PREMIERE: Divine Interface feat. Fit of Body, Sometimes

In early June, Atlanta Hip Hop act Divine Interface (Drew Briggs) graced us with Seeking Arrangement (released on 2MR), Briggs’ second EP. Now, he’s given us the music video for stand-out track “Sometimes,” and it’s the perfect reminder that even amidst unrest, there is still nothing quite like summer in Atlanta. 

Nestled in the middle of Seeking Arrangement, “Sometimes” is a sexy yet soft and tender moment on the record. Briggs enlists the help of fellow Atlanta Hip Hop artist Fit of Body’s Ryan Parks to flesh out “Sometimes” to great effect. Parks’ straight-forward, baritone vocal delivery serves as an excellent foil to Briggs’ airy falsetto glazed over  Miami Freestyle-inspired percussion. “Sometimes” is a delicate, understated take on electronic dance music, resulting in an effortlessly fresh track.

Photo credit: Waithira Gatai

In the video, we find Briggs and Parks riding around Atlanta in a convertible. Seemingly aimless, the pair momentarily escape from the rest of the world. The mood is leisurely, free, and easy as they alternate between the roles of passenger and driver, only stopping briefly at Buddy’s convenience store in North Highland to presumably grab some provisions. This scene is overlaid with footage of Briggs playfully dancing alone on outdoor stair sets. Otherwise, it’s just two friends driving around together, having a sweet day, enjoying the simple beauty of a clear summer day. It’s a pure concept that mirrors the lyrics lightly kissed over the track: “Are we moving fast enough? / I don’t think we’re in a rush.”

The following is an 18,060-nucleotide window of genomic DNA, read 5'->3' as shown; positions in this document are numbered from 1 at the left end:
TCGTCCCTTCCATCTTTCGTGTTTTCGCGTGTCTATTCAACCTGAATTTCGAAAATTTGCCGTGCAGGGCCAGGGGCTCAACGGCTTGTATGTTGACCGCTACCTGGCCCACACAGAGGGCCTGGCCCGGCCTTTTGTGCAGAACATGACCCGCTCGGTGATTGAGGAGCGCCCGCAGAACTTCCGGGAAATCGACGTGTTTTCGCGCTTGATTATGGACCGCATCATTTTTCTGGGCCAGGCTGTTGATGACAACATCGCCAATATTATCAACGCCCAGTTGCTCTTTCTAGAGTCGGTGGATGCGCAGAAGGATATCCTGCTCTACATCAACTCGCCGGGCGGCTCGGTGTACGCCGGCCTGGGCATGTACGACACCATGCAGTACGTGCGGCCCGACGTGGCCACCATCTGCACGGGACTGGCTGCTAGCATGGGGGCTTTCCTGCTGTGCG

“Sometimes” is the embodiment of a carefree moment with the sun on your face, and nowhere to be. It provides some welcomed levity, but it’s also nostalgia-inducing. For most, Summer 2020 isn’t filled with cruising, block parties, or laying by the pool with friends all day, orby humid, scantily-clad dance parties running late into the night. Many are unemployed, working despite health risks, protesting, taking on new roles in light of the movement, or in isolation.

The video devolves into a contemplative tonal shift, as we move to a rooftop in Downtown Atlanta where Briggs meditatively stands alone. The sharp percussion drops out, and we are left with the smooth, sensual repetition of “all we need is a touch.” The camera pans over multiple helicopters flying across the sunset. A final shot looks down to the streets full of protestors chanting “no justice, no peace.” 

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